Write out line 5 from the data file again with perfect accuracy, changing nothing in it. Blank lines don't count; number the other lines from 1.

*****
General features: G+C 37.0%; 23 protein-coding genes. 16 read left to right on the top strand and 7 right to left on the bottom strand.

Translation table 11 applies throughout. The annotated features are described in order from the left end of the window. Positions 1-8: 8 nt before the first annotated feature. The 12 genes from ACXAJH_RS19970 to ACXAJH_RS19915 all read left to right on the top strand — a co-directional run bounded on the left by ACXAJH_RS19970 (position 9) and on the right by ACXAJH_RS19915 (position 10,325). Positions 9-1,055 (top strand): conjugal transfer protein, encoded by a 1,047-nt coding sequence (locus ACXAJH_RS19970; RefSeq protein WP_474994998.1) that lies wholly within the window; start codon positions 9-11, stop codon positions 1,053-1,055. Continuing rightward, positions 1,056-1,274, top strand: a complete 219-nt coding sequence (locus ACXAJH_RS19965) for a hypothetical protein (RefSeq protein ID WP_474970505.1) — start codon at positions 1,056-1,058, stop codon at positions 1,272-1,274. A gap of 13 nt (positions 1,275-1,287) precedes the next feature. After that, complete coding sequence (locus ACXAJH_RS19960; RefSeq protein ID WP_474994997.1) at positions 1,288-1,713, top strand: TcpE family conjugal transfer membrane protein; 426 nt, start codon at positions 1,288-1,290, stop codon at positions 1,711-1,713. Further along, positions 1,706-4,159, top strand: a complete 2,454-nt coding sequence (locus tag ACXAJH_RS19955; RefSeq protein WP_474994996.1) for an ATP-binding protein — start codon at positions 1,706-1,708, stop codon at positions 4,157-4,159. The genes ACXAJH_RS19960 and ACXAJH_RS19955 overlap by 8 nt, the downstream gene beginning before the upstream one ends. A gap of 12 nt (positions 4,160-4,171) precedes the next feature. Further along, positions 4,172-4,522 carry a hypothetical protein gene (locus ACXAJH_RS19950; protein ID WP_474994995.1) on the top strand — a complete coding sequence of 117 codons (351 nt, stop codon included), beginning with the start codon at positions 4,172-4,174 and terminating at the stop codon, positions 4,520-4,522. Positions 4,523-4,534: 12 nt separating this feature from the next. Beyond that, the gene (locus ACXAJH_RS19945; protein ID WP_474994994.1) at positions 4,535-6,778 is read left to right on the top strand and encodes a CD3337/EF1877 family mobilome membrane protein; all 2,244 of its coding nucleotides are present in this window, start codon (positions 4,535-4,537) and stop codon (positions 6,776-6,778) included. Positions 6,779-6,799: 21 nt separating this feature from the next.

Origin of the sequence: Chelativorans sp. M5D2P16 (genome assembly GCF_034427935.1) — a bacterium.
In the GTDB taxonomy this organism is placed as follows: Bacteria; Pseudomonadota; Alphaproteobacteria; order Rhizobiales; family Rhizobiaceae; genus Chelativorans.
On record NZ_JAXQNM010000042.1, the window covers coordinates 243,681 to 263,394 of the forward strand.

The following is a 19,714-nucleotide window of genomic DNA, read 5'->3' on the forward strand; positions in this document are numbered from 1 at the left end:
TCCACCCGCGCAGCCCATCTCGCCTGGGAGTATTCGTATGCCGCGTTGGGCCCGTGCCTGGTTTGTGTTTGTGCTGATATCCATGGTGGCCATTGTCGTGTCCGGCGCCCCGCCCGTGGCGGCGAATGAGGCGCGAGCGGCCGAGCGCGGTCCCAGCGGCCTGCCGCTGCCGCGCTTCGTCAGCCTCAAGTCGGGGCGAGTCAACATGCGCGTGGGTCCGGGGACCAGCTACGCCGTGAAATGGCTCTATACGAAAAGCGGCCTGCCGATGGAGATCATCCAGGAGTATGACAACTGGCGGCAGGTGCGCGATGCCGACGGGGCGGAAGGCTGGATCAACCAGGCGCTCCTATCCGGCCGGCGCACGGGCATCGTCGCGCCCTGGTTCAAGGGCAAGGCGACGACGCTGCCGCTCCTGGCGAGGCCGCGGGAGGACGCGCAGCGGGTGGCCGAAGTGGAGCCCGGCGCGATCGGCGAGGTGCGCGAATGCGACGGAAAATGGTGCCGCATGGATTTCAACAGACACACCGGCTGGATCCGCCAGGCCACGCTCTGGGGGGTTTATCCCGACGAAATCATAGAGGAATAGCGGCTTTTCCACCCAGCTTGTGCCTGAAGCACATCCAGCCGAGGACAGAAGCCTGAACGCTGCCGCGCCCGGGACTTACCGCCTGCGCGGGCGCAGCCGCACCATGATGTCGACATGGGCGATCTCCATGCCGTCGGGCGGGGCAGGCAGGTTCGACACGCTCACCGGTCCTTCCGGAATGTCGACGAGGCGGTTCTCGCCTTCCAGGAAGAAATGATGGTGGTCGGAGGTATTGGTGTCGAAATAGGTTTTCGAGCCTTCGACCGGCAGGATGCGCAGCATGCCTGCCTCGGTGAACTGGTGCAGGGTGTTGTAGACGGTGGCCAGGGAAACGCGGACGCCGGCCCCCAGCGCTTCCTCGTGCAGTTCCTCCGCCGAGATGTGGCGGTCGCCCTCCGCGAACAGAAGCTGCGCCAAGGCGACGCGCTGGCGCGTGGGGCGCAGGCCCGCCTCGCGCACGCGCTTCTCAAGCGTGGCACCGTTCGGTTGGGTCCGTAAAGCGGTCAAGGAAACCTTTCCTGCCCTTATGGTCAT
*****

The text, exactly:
On record NZ_JAXQNM010000042.1, the window covers coordinates 243,681 to 263,394 of the forward strand.